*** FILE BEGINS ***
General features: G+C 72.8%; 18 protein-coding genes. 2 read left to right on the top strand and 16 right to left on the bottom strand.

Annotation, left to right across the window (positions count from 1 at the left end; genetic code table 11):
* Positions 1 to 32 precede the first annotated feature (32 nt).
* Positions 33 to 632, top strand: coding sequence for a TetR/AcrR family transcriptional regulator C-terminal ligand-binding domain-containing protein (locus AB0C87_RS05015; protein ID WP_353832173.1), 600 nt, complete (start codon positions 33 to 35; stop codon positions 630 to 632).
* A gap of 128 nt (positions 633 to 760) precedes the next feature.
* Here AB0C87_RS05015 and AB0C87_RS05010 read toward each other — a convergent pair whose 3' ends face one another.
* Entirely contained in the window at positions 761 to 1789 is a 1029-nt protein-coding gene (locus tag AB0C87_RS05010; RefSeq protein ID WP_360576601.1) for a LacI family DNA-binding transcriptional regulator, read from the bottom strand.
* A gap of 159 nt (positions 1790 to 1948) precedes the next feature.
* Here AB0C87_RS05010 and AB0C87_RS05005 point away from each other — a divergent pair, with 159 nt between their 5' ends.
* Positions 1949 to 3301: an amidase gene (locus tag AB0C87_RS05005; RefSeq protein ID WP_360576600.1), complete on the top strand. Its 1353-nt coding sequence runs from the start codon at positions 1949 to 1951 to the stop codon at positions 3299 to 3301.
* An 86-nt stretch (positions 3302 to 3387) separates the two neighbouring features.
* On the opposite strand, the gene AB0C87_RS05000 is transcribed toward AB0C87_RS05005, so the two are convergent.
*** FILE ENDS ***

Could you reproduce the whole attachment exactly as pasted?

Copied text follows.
General features: G+C 72.8%; 18 protein-coding genes. 2 read left to right on the top strand and 16 right to left on the bottom strand.

Annotation, left to right across the window (positions count from 1 at the left end; genetic code table 11):
* Positions 1 to 32 precede the first annotated feature (32 nt).
* Positions 33 to 632, top strand: coding sequence for a TetR/AcrR family transcriptional regulator C-terminal ligand-binding domain-containing protein (locus AB0C87_RS05015; protein ID WP_353832173.1), 600 nt, complete (start codon positions 33 to 35; stop codon positions 630 to 632).
* A gap of 128 nt (positions 633 to 760) precedes the next feature.
* Here AB0C87_RS05015 and AB0C87_RS05010 read toward each other — a convergent pair whose 3' ends face one another.
* Entirely contained in the window at positions 761 to 1789 is a 1029-nt protein-coding gene (locus tag AB0C87_RS05010; RefSeq protein ID WP_360576601.1) for a LacI family DNA-binding transcriptional regulator, read from the bottom strand.
* A gap of 159 nt (positions 1790 to 1948) precedes the next feature.
* Here AB0C87_RS05010 and AB0C87_RS05005 point away from each other — a divergent pair, with 159 nt between their 5' ends.
* Positions 1949 to 3301: an amidase gene (locus tag AB0C87_RS05005; RefSeq protein ID WP_360576600.1), complete on the top strand. Its 1353-nt coding sequence runs from the start codon at positions 1949 to 1951 to the stop codon at positions 3299 to 3301.
* An 86-nt stretch (positions 3302 to 3387) separates the two neighbouring features.
* On the opposite strand, the gene AB0C87_RS05000 is transcribed toward AB0C87_RS05005, so the two are convergent.